TrendMD may drive traffic, saves, and citations, according to a new study by the founders and employees of TrendMD. Deeper analysis of their results reveal overstated results and a lack of context. Should these papers be considered sound science just another form of marketing?
A major factor in determining quality in the peer review process are the reviewers. Without peers providing high-quality reviews, the value-add of the peer review process declines. We started this conversation about what makes a quality peer review within our larger community via Twitter , and came up with a few qualities of good peer reviewers.
A look at the most popular social media networks by users over time.
Some thoughts about using social media in a more intentional and humane manner, and video presentation by Dan Harvey on why outrage and anger are so prevalent (and valuable) online.
A brief review of studies linking social media and article-level performance.
A new Andy Warhol retrospective offers a chance to look back at both his prescience and his influence on our current culture.
An interview with Marshall Poe, editor-in-chief of the New Books Network, a rapidly growing platform for podcasts about scholarly works.
John Oliver takes Facebook to task for their seemingly insincere apology advertisements.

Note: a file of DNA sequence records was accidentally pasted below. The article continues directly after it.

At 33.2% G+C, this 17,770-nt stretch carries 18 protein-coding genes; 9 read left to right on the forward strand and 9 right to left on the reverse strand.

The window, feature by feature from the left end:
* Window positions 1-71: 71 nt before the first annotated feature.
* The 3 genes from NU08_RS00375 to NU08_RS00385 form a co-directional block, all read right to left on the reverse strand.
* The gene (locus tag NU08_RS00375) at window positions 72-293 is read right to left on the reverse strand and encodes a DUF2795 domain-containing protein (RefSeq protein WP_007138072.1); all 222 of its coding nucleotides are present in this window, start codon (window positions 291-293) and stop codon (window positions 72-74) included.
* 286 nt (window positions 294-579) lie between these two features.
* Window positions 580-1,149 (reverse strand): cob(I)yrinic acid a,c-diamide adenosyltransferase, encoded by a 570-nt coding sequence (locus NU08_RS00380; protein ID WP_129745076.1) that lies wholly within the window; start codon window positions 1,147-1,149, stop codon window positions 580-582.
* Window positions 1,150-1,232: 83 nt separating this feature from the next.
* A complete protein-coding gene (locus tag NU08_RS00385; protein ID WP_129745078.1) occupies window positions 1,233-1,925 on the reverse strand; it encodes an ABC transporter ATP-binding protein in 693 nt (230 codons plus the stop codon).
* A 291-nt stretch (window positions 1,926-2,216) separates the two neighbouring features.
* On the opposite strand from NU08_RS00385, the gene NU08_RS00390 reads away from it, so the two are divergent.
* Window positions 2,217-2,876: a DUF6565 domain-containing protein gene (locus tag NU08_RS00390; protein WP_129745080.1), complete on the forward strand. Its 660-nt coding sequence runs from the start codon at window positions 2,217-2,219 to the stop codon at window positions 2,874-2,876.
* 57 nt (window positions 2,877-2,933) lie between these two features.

Jocelyn Dawson and Rebecca McLeod interview Safiya Noble, author of “Algorithms of Oppression: How Search Engines Reinforce Racism”.
Calling something a “monopoly” has been misleading in many cases, but the new economy may require a complete rethinking of the anti-competitiveness created by intermediaries at scale.
A history of the rise of coercive media suggests that raising barriers to entry may be a remedy. Could a business model shift do most of the work for us?
As we learn more on an almost daily basis about the growing power and influence of social media and Facebook in particular, Alison Mudditt spoke recently with Siva Vaidhyanathan about the intricate relationship between media and democracy, and the critical role that cultural institutions – including scholarship, publishers and libraries – need to play in countering this pernicious hold on our attention.
You can still be manipulated, even when you know you’re being manipulated.
What might the recent backlash to revelations about how Facebook was exploited mean for the scholarly ecosystem?
With so much going on around us, staying informed and sifting through information is more critical than it’s ever been. See how the Chefs stay informed about scholarly communication.